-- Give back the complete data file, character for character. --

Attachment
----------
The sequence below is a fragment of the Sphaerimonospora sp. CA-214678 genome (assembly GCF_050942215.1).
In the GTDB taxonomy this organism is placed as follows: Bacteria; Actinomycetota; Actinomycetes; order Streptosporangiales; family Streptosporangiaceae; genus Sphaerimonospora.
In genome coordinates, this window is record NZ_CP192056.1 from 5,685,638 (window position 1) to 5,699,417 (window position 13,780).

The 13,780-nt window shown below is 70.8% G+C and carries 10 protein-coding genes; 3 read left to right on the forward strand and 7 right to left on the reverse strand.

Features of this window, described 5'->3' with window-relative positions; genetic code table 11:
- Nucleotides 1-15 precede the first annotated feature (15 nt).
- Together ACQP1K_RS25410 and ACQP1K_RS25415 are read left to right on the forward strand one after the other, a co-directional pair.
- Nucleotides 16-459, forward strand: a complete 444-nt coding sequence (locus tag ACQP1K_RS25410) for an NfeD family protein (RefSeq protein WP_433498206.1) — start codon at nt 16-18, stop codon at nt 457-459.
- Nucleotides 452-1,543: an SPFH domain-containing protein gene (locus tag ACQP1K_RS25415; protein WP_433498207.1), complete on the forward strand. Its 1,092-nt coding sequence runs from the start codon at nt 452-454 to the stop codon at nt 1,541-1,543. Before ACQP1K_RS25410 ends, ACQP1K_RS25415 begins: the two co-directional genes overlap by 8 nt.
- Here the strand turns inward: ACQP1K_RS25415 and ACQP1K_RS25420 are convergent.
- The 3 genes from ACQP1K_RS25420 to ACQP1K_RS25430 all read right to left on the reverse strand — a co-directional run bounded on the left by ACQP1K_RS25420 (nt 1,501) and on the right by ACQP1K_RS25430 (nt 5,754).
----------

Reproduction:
The sequence below is a fragment of the Sphaerimonospora sp. CA-214678 genome (assembly GCF_050942215.1).
In the GTDB taxonomy this organism is placed as follows: Bacteria; Actinomycetota; Actinomycetes; order Streptosporangiales; family Streptosporangiaceae; genus Sphaerimonospora.
In genome coordinates, this window is record NZ_CP192056.1 from 5,685,638 (window position 1) to 5,699,417 (window position 13,780).

The 13,780-nt window shown below is 70.8% G+C and carries 10 protein-coding genes; 3 read left to right on the forward strand and 7 right to left on the reverse strand.

Features of this window, described 5'->3' with window-relative positions; genetic code table 11:
- Nucleotides 1-15 precede the first annotated feature (15 nt).
- Together ACQP1K_RS25410 and ACQP1K_RS25415 are read left to right on the forward strand one after the other, a co-directional pair.
- Nucleotides 16-459, forward strand: a complete 444-nt coding sequence (locus tag ACQP1K_RS25410) for an NfeD family protein (RefSeq protein WP_433498206.1) — start codon at nt 16-18, stop codon at nt 457-459.
- Nucleotides 452-1,543: an SPFH domain-containing protein gene (locus tag ACQP1K_RS25415; protein WP_433498207.1), complete on the forward strand. Its 1,092-nt coding sequence runs from the start codon at nt 452-454 to the stop codon at nt 1,541-1,543. Before ACQP1K_RS25410 ends, ACQP1K_RS25415 begins: the two co-directional genes overlap by 8 nt.
- Here the strand turns inward: ACQP1K_RS25415 and ACQP1K_RS25420 are convergent.
- The 3 genes from ACQP1K_RS25420 to ACQP1K_RS25430 all read right to left on the reverse strand — a co-directional run bounded on the left by ACQP1K_RS25420 (nt 1,501) and on the right by ACQP1K_RS25430 (nt 5,754).